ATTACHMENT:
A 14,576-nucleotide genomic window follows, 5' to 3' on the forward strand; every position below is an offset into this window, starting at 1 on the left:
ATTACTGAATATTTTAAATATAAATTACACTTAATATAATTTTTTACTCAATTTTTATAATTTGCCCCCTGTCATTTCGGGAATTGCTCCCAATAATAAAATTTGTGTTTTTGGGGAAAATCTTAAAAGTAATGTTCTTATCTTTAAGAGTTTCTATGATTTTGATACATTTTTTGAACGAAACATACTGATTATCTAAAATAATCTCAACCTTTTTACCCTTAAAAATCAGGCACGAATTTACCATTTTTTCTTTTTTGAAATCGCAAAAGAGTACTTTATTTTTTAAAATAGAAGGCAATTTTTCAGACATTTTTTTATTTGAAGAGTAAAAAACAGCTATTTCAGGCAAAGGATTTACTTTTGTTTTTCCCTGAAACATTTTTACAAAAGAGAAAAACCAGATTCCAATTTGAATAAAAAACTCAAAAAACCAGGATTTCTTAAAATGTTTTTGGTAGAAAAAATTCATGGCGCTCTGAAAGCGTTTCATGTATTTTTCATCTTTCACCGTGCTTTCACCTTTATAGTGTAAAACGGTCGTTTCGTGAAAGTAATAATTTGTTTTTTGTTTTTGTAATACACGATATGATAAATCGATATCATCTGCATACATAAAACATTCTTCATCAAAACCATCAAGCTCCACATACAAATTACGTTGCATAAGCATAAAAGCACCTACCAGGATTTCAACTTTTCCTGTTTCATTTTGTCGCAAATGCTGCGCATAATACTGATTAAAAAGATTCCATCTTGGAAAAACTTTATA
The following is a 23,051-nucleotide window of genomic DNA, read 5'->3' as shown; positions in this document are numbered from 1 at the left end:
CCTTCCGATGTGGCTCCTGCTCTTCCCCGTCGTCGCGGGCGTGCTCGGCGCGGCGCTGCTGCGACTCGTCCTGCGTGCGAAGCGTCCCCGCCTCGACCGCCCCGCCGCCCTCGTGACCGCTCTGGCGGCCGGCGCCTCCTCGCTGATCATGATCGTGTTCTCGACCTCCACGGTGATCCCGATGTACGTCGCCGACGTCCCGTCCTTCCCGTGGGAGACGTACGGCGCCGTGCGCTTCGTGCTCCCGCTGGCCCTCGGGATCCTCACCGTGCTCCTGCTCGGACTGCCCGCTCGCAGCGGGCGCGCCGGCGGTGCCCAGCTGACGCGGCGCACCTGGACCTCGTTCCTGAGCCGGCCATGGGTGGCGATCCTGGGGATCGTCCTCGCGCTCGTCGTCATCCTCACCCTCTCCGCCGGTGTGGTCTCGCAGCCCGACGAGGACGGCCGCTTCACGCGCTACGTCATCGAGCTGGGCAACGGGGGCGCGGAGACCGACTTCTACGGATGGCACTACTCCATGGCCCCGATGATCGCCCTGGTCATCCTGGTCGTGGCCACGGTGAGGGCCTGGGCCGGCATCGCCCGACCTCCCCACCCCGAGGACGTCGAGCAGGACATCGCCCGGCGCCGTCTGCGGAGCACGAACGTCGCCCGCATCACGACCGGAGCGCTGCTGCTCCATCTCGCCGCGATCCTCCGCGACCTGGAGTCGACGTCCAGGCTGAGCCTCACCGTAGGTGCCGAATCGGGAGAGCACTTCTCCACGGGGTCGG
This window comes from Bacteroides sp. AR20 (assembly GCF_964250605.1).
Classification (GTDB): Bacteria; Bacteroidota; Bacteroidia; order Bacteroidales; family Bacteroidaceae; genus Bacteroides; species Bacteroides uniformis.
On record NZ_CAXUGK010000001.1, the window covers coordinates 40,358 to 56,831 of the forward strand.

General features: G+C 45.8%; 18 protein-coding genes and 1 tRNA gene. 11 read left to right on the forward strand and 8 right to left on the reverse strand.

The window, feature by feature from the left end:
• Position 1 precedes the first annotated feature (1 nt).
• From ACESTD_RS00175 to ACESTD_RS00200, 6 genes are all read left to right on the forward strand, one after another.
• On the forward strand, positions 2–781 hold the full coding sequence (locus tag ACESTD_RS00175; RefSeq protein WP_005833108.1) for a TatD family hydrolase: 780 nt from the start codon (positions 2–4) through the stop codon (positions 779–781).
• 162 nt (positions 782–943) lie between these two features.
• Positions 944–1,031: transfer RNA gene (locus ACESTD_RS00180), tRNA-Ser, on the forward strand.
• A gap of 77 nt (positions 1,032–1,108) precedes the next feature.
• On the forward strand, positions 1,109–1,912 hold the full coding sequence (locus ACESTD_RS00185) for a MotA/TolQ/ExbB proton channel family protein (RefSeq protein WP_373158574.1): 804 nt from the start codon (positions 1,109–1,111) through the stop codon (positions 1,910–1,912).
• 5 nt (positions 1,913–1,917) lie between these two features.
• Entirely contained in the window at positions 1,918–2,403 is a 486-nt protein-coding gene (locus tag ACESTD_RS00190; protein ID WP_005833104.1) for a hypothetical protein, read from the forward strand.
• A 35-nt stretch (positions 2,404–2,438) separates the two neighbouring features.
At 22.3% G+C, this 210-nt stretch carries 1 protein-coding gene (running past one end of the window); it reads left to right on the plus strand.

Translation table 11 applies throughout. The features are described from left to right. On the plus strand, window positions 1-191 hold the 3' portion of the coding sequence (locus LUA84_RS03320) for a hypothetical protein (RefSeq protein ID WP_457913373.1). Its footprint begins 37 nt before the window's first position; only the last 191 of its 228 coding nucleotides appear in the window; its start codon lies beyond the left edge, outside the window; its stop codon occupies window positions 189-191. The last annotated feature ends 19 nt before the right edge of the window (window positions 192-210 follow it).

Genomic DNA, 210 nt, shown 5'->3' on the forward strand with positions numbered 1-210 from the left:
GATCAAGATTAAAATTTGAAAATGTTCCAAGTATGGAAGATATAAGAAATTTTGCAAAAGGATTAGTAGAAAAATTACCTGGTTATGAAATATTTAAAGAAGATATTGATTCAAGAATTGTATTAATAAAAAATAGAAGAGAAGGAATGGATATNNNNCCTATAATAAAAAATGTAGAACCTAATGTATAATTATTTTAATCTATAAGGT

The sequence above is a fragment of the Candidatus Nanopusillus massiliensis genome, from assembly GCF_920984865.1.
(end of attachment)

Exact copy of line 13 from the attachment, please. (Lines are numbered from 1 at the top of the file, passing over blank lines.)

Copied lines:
• 162 nt (positions 782–943) lie between these two features.